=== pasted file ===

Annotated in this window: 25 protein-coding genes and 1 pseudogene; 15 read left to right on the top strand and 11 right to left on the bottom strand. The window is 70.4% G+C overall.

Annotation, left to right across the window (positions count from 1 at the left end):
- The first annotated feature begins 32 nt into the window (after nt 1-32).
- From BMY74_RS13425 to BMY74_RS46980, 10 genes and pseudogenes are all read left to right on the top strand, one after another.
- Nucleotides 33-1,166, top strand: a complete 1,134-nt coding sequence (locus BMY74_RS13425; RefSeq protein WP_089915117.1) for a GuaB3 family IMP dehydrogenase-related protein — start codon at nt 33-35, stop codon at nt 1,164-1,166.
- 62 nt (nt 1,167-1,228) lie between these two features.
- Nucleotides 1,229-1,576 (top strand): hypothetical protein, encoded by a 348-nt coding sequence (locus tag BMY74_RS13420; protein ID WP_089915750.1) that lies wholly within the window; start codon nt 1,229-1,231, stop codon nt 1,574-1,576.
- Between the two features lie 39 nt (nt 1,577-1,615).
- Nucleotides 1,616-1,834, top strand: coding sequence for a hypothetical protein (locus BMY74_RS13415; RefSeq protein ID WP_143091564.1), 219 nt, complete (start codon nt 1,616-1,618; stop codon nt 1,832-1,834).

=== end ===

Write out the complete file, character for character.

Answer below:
Annotated in this window: 25 protein-coding genes and 1 pseudogene; 15 read left to right on the top strand and 11 right to left on the bottom strand. The window is 70.4% G+C overall.

Annotation, left to right across the window (positions count from 1 at the left end):
- The first annotated feature begins 32 nt into the window (after nt 1-32).
- From BMY74_RS13425 to BMY74_RS46980, 10 genes and pseudogenes are all read left to right on the top strand, one after another.
- Nucleotides 33-1,166, top strand: a complete 1,134-nt coding sequence (locus BMY74_RS13425; RefSeq protein WP_089915117.1) for a GuaB3 family IMP dehydrogenase-related protein — start codon at nt 33-35, stop codon at nt 1,164-1,166.
- 62 nt (nt 1,167-1,228) lie between these two features.
- Nucleotides 1,229-1,576 (top strand): hypothetical protein, encoded by a 348-nt coding sequence (locus tag BMY74_RS13420; protein ID WP_089915750.1) that lies wholly within the window; start codon nt 1,229-1,231, stop codon nt 1,574-1,576.
- Between the two features lie 39 nt (nt 1,577-1,615).
- Nucleotides 1,616-1,834, top strand: coding sequence for a hypothetical protein (locus BMY74_RS13415; RefSeq protein ID WP_143091564.1), 219 nt, complete (start codon nt 1,616-1,618; stop codon nt 1,832-1,834).